‘Big Brother’ Returns for the Enjoyment of Drama-Addicted Viewers

Big Brother

Hosted by Julie Chen, Season 17 of Big Brother, the reality game show, returns this summer for the enjoyment of drama-addicted viewers. The premise of the contest is that 10 strangers live together for three months, hoping to win challenges while evading weekly evictions, in an attempt to win half of a million dollars. During the contest, like in George Owell’s 1984, the house is being continuously watched and monitored. The house where the contest takes place has video cameras, live streaming to websites for viewers who are willing to pay a membership fee to watch. Every word inside the house is also recorded by many microphones. The setup of the show involves illicit romances, lies, frenemies, and distrust – everything that is wrong with America, yet so addicting to many. In a social media-connected world, viewers can use a hashtag, #BB17, to communicate with each other about the show and respond to what they are seeing.

The premiere of Season 17 was viewed by 6.81 million people, but did include a 13 percent drop in viewers aged 18-49. There are not a lot of ways to make $500,000 in three months, yet the cost to participants, who are broadcast to the world without regard for their emotions or privacy, includes being objectified, criticized and often demeaned. It may not seem like a cost to many because contestants have sought the opportunity to be on national television, yet what they do on television may have serious repercussions in their personal lives down the road.

Big Brother returns for the enjoyment of drama-addicted viewers, but this time there are three twists: a fan favorite, the BB take-over, and a secret known only by the viewers. The first episode introduced eight houseguests with two more surprise guests to come. The current houseguests include only two contestants of color, and they are James and Da’vonne. James is an adopted South Carolinian man of Asian descent with a love for everything country, the outdoors, trucks, and mudholes with a three-year-old daughter. Da’vonne, an Inglewood African-American woman, is a single mom to a seven-month-old baby, a poker dealer and second-grade teacher. It also seems that both of these contestants are the only parents in the group so far.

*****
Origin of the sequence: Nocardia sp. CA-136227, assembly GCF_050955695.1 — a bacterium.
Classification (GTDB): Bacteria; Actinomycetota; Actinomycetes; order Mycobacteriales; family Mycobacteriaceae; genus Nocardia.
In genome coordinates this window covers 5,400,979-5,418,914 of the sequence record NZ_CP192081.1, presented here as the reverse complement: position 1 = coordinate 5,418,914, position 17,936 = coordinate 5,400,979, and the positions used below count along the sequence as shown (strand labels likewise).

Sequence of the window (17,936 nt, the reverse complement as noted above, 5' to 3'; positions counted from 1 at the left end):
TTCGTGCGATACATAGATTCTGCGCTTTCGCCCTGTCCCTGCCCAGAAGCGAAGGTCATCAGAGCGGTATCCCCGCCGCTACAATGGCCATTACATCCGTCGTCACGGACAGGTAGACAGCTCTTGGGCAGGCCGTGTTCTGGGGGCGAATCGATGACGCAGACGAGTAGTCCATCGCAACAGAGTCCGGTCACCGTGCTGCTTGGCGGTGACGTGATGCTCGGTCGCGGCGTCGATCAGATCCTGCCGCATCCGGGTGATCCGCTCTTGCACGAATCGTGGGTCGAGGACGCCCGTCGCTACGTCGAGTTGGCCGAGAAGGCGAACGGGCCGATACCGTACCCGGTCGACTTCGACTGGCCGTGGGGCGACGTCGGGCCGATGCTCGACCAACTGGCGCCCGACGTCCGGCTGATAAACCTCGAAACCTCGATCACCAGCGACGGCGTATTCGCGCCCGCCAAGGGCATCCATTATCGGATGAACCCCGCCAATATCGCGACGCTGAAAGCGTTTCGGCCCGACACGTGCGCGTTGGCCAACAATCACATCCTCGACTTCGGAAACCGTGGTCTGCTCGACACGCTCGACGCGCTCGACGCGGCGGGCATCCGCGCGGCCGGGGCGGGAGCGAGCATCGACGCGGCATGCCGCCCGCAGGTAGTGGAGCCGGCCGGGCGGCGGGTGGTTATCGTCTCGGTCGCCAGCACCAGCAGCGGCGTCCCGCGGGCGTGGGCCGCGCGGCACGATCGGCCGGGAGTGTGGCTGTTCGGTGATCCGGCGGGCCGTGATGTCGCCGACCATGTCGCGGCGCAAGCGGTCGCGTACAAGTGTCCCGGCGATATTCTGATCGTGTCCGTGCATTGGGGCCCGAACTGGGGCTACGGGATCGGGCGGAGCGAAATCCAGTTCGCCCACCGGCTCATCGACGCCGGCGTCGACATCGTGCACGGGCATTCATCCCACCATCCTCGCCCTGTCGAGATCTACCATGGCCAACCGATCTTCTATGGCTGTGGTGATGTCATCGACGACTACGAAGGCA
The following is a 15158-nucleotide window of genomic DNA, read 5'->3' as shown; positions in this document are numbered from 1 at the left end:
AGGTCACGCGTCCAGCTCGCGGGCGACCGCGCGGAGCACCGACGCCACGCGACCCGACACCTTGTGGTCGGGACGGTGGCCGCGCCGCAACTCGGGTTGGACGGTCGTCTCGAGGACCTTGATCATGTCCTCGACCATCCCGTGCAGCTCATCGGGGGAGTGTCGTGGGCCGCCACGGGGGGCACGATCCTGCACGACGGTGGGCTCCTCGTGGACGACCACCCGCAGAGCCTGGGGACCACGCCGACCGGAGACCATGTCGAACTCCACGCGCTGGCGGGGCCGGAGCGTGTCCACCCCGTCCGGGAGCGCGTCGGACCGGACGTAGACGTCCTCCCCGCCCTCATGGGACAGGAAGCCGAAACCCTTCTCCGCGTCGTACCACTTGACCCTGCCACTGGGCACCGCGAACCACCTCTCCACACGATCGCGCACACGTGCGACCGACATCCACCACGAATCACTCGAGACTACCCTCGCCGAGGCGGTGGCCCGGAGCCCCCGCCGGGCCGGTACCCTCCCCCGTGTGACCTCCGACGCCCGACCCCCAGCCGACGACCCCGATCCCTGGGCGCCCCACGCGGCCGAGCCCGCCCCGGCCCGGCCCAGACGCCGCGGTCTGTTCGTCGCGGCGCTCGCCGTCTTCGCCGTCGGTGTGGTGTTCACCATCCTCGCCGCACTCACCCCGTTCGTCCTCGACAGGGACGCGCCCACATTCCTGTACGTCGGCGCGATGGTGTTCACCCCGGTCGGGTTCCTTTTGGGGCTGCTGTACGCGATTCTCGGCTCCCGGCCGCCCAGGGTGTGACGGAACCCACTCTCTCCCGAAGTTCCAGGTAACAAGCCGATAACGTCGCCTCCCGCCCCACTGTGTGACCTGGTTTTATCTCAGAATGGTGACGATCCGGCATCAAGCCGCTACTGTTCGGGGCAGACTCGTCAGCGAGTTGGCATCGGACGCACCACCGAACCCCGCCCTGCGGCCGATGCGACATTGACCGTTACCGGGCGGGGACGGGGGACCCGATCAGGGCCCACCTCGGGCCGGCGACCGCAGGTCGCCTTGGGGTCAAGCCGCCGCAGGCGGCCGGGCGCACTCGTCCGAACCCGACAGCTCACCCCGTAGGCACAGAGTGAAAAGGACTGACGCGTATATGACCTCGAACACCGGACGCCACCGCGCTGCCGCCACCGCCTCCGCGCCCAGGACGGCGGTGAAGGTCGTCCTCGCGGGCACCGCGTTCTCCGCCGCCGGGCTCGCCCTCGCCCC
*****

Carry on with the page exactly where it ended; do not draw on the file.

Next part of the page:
The rest of the contestants are Meg, Jace, Audrey, Austin, Shelli and Clay. Meg is a high energy, self-described bubbly girl from New City who lives with her gay best friend. Jace is a fearless young guy from Venice Beach who is into wild, adrenaline-inducing sports. Audrey, the first transgender contestant on the show, prides herself on being confident, a strong competitor, and all about ‘girl power’. Austin is a 6-foot-5-inch professional wrestler from Woodland Hills, California, who calls himself Judas when he wrestles. Shelli is a typical Georgian blonde with a do-it-yourself, hard-working attitude. Clay is a Texan farm boy and a former A & M football player with a corresponding body.

Big Brother returns for the enjoyment of drama-addicted viewers, despite the fact that it promotes the behavior that individuals seek to escape in their own lives. Some view the long-running show as a social experiment. The show has a following not just in America, but in many countries, and attracts those who like drama, slurs, violence and a lack of generosity and compassion. In a world where Americans work hard to survive, thrive, provide for their families and, if possible, do some good for others, the fact that this show continues to have high summer viewership yields obvious questions about the morality of the country.

Opinion by Olivia Uribe-Mutal

Edited by Jennifer Pfalz and Ankur Sinha

Deadline – ‘Big Brother’ Ratings Return Down, ‘Wife Swap’ Up, ‘MasterChef’ Steady
The Washington Post – ‘Big Brother’ is a terrible show — but here’s why I’ll never stop watching
CBS – Big Brother – Season 17, Episode 1

Image Courtesy of Diamond Geezer’s Flickr Page – Creative Commons License

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